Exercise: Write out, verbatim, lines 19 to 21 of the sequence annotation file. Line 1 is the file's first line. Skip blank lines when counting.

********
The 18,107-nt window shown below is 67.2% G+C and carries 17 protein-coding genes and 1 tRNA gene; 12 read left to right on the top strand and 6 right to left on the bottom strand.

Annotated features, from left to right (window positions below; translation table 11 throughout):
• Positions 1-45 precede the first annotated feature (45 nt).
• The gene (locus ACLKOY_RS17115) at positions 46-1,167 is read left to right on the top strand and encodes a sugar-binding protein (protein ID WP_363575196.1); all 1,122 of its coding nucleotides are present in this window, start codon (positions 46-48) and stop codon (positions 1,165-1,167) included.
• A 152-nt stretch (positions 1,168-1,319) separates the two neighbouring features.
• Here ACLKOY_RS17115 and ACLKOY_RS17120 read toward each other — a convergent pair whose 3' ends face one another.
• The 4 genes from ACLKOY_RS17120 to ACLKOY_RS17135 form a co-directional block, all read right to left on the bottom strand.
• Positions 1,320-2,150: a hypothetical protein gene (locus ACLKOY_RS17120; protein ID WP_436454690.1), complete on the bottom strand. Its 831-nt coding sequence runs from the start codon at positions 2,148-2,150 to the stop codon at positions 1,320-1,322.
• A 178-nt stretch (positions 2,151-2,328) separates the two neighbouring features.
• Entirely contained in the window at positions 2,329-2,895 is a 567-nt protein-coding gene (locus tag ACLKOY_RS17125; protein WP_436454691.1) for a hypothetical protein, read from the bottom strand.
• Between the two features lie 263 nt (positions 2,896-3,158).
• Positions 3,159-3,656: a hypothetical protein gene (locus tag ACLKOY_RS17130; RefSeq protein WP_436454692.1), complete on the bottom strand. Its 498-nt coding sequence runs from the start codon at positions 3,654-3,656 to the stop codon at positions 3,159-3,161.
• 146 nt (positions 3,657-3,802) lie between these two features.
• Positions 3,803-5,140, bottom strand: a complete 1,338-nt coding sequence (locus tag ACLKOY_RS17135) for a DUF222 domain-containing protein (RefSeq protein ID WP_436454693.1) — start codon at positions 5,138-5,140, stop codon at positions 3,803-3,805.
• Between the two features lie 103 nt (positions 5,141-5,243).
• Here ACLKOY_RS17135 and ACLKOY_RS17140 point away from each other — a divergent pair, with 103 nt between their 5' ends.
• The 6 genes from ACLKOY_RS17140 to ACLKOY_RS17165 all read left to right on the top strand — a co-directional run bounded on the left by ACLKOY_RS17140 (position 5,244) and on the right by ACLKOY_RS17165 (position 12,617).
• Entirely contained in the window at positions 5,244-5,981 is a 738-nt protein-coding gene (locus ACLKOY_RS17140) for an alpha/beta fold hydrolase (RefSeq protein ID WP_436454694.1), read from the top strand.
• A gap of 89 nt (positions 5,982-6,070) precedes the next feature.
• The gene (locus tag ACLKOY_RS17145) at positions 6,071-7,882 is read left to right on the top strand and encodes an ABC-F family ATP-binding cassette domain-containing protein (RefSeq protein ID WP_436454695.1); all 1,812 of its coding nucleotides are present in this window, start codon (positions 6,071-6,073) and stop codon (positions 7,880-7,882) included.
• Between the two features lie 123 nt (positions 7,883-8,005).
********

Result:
• A gap of 89 nt (positions 5,982-6,070) precedes the next feature.
• The gene (locus tag ACLKOY_RS17145) at positions 6,071-7,882 is read left to right on the top strand and encodes an ABC-F family ATP-binding cassette domain-containing protein (RefSeq protein ID WP_436454695.1); all 1,812 of its coding nucleotides are present in this window, start codon (positions 6,071-6,073) and stop codon (positions 7,880-7,882) included.
• Between the two features lie 123 nt (positions 7,883-8,005).